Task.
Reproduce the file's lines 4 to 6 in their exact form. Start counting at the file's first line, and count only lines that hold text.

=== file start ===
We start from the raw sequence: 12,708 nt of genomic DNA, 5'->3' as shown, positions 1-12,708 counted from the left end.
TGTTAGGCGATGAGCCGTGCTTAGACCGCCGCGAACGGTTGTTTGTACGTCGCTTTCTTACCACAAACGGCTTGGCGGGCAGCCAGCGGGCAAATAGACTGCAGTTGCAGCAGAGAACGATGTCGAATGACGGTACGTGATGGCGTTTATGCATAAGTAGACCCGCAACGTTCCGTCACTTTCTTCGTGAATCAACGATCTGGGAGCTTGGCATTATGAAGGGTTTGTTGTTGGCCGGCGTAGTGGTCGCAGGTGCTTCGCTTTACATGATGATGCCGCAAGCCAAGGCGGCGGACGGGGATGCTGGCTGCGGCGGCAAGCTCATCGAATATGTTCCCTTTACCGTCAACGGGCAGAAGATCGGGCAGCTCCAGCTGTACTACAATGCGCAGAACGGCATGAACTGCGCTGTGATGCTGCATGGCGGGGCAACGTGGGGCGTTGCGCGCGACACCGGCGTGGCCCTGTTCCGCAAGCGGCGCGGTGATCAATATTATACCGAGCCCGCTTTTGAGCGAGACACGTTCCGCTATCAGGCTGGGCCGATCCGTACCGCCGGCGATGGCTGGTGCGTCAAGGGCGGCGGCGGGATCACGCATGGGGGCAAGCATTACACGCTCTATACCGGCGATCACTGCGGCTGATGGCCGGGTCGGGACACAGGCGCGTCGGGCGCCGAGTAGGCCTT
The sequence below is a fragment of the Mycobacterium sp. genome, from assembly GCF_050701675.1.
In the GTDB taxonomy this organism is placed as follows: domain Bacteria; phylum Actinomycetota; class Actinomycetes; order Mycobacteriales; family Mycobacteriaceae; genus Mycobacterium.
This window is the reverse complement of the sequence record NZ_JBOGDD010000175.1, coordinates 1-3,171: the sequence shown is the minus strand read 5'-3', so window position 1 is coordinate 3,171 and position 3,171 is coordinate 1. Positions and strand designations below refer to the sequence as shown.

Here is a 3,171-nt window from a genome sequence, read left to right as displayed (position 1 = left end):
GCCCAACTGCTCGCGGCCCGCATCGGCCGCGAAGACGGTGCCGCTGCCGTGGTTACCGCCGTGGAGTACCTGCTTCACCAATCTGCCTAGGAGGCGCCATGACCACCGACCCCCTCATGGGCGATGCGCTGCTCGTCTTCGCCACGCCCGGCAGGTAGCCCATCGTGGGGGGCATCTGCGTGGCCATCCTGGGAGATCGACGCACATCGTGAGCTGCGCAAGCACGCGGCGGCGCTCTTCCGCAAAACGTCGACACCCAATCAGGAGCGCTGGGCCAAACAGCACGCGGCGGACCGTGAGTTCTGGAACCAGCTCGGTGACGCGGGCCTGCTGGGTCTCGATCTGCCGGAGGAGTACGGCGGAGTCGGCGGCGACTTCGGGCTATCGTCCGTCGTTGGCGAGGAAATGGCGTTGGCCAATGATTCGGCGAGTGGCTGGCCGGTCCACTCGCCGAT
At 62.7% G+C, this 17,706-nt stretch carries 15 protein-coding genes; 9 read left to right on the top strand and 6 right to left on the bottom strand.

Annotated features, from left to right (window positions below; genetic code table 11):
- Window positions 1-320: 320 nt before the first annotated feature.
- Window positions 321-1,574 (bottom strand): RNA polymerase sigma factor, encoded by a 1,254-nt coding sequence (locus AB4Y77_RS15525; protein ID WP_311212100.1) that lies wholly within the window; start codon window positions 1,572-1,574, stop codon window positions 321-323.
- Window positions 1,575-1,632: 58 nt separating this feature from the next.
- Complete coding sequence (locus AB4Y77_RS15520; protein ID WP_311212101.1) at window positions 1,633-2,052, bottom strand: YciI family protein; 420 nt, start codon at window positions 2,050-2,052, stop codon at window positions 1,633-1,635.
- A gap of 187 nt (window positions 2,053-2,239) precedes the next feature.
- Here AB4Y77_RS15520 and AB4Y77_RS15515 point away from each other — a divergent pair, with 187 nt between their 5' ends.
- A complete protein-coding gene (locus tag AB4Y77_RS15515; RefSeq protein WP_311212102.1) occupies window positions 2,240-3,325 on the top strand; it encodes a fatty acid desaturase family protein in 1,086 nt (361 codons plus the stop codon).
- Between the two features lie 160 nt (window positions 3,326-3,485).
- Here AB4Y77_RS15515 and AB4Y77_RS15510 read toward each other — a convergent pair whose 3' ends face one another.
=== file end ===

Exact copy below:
In the GTDB taxonomy this organism is placed as follows: domain Bacteria; phylum Actinomycetota; class Actinomycetes; order Mycobacteriales; family Mycobacteriaceae; genus Mycobacterium.
This window is the reverse complement of the sequence record NZ_JBOGDD010000175.1, coordinates 1-3,171: the sequence shown is the minus strand read 5'-3', so window position 1 is coordinate 3,171 and position 3,171 is coordinate 1. Positions and strand designations below refer to the sequence as shown.

Here is a 3,171-nt window from a genome sequence, read left to right as displayed (position 1 = left end):